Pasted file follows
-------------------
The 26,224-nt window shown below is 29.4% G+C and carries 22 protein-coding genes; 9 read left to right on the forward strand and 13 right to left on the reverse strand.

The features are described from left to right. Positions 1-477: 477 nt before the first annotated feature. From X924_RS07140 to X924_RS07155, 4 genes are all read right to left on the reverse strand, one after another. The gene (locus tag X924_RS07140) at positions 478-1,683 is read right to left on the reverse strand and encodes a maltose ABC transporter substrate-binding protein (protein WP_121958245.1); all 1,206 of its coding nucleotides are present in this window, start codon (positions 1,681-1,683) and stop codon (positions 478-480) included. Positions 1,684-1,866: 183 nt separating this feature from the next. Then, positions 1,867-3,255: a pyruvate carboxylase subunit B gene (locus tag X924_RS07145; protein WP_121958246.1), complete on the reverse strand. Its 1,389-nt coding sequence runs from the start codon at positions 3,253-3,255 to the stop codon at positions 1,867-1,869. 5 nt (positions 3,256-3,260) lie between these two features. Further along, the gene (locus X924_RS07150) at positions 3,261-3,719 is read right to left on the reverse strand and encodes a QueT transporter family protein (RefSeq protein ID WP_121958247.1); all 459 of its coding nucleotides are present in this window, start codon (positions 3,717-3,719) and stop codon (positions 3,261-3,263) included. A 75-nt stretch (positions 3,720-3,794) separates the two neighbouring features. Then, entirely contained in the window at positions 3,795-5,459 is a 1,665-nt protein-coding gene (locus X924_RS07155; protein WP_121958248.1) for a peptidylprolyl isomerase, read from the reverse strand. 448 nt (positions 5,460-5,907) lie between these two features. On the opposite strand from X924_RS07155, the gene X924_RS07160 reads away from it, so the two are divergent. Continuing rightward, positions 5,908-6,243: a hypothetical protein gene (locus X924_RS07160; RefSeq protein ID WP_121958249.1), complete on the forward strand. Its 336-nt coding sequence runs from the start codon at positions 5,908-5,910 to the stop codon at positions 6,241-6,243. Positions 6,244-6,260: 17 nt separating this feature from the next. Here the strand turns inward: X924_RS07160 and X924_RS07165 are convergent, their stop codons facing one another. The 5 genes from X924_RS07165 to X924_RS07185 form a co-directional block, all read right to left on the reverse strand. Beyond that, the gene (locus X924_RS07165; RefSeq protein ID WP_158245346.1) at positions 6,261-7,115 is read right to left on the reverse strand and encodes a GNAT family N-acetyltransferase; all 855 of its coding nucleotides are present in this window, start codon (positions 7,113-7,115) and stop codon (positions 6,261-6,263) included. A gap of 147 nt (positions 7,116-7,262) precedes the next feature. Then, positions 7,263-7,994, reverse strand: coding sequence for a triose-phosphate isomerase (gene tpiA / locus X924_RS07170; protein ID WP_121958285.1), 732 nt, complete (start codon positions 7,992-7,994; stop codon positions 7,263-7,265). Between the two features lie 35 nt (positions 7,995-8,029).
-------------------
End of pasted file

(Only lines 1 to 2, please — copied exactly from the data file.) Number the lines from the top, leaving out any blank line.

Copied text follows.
The 26,224-nt window shown below is 29.4% G+C and carries 22 protein-coding genes; 9 read left to right on the forward strand and 13 right to left on the reverse strand.

The features are described from left to right. Positions 1-477: 477 nt before the first annotated feature. From X924_RS07140 to X924_RS07155, 4 genes are all read right to left on the reverse strand, one after another. The gene (locus tag X924_RS07140) at positions 478-1,683 is read right to left on the reverse strand and encodes a maltose ABC transporter substrate-binding protein (protein WP_121958245.1); all 1,206 of its coding nucleotides are present in this window, start codon (positions 1,681-1,683) and stop codon (positions 478-480) included. Positions 1,684-1,866: 183 nt separating this feature from the next. Then, positions 1,867-3,255: a pyruvate carboxylase subunit B gene (locus tag X924_RS07145; protein WP_121958246.1), complete on the reverse strand. Its 1,389-nt coding sequence runs from the start codon at positions 3,253-3,255 to the stop codon at positions 1,867-1,869. 5 nt (positions 3,256-3,260) lie between these two features. Further along, the gene (locus X924_RS07150) at positions 3,261-3,719 is read right to left on the reverse strand and encodes a QueT transporter family protein (RefSeq protein ID WP_121958247.1); all 459 of its coding nucleotides are present in this window, start codon (positions 3,717-3,719) and stop codon (positions 3,261-3,263) included. A 75-nt stretch (positions 3,720-3,794) separates the two neighbouring features. Then, entirely contained in the window at positions 3,795-5,459 is a 1,665-nt protein-coding gene (locus X924_RS07155; protein WP_121958248.1) for a peptidylprolyl isomerase, read from the reverse strand. 448 nt (positions 5,460-5,907) lie between these two features. On the opposite strand from X924_RS07155, the gene X924_RS07160 reads away from it, so the two are divergent. Continuing rightward, positions 5,908-6,243: a hypothetical protein gene (locus X924_RS07160; RefSeq protein ID WP_121958249.1), complete on the forward strand. Its 336-nt coding sequence runs from the start codon at positions 5,908-5,910 to the stop codon at positions 6,241-6,243. Positions 6,244-6,260: 17 nt separating this feature from the next. Here the strand turns inward: X924_RS07160 and X924_RS07165 are convergent, their stop codons facing one another. The 5 genes from X924_RS07165 to X924_RS07185 form a co-directional block, all read right to left on the reverse strand. Beyond that, the gene (locus X924_RS07165; RefSeq protein ID WP_158245346.1) at positions 6,261-7,115 is read right to left on the reverse strand and encodes a GNAT family N-acetyltransferase; all 855 of its coding nucleotides are present in this window, start codon (positions 7,113-7,115) and stop codon (positions 6,261-6,263) included. A gap of 147 nt (positions 7,116-7,262) precedes the next feature. Then, positions 7,263-7,994, reverse strand: coding sequence for a triose-phosphate isomerase (gene tpiA / locus X924_RS07170; protein ID WP_121958285.1), 732 nt, complete (start codon positions 7,992-7,994; stop codon positions 7,263-7,265). Between the two features lie 35 nt (positions 7,995-8,029).